Results for Dear Science

reviews
Dear Science (Bonus Track Version)Dear Science available on iTunes

TV on the Radio Dear Science

The final album up for review is by Brooklyn indie band TV on the Radio. Now on major label Interscope, they've become one of the most talked about groups. Greg even put their last album in the #1 slot on his Best of 2007 list. Jim was not as big a fan of that record, but admits this one is stronger. They have success with their up-tempo tracks, but Jim becomes skeptical when the group slows down. He thinks they set their horizons a little too wide, and gives Dear Science a Try It. Greg is more positive. Return to Cookie Mountain was like a soundtrack to such a dark period in the world. With Dear Science, he can almost hear the clouds parting. The album is“weirdly optimistic”to Greg and deserves a Buy It.

JimGreg
Go to episode 150
lists

Best Albums of 2008

Jim and Greg listened to hundreds of albums this year. Which ones soared to the top? Check out their lists for the Best Albums of 2008 below. You can also see what albums made the cut in years past in our Lists section.

Go to episode 159
news

Music News

The Grammys may be the most well-known music awards, but the Village Voice Pazz & Jop Critics Poll is perhaps the best barometer of what was good in the world of music. The ballots are in for 2008, and among the almost 600 critics surveyed, TV on the Radio's Dear Science came out on top. As Jim explains, the critics often do it better, but the poll is not perfect, especially since the departure of longtime Pazz & Jop“Dean”Robert Christgau. Usually the Village Voice list is vastly different from the list of Grammy nominations, but this year there are some crossovers, especially in terms of singles. M.I.A's "Paper Planes" and Estelle's "American Boy" got top marks in Pazz & Jop, as well as a number of Grammy noms.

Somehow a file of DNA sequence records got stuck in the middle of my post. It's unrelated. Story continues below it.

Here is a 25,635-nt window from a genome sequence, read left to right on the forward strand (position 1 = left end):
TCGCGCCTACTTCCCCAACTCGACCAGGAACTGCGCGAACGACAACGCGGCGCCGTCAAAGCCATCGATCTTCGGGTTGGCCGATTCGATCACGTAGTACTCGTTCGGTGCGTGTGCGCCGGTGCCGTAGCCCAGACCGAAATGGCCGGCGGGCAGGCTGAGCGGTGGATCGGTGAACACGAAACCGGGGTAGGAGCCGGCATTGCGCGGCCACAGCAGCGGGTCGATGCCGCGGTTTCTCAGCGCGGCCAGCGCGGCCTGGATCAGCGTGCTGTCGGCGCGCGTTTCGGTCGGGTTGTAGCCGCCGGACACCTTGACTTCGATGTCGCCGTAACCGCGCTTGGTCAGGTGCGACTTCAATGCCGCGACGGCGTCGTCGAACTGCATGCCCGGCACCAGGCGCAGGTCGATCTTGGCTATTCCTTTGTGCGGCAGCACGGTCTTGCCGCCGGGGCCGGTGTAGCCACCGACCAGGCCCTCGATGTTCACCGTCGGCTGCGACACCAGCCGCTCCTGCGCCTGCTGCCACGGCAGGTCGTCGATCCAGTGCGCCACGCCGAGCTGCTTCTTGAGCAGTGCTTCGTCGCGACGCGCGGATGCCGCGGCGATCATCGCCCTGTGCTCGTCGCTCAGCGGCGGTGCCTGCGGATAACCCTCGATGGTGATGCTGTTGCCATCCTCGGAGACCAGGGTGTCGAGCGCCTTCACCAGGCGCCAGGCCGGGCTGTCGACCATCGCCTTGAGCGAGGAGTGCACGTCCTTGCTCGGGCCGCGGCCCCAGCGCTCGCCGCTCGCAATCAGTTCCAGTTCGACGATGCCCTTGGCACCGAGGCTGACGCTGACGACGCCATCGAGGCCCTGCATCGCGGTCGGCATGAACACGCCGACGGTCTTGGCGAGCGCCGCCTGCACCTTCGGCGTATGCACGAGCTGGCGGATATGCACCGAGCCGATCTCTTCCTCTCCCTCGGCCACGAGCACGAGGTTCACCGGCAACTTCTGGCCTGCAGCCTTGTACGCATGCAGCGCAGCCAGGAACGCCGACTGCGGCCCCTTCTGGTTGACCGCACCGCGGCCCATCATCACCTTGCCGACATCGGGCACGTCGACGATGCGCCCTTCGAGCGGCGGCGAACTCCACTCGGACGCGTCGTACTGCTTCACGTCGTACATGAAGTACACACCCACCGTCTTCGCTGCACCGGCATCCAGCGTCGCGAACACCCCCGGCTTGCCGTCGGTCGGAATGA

On January 20, President Barack Obama not only inherited 2 wars and a failing economy. He also inherited a pretty kick-ass record collection. According to a recent story in Rolling Stone, there are several hundred LP's in the White House basement, including Led Zeppelin IV, Let it Bleed and Rocket to Russia, all provided by the RIAA and marked with the presidential seal. The list of records was not always so cool though. During the Nixon administration, album artists included Pat Boone and John Denver. So, Jim and Greg want to volunteer their own services to make sure that the collection thrives in the year to come. They say: "Ask not what your country can do for you. Ask what you can do for your country's record collection."

Go to episode 166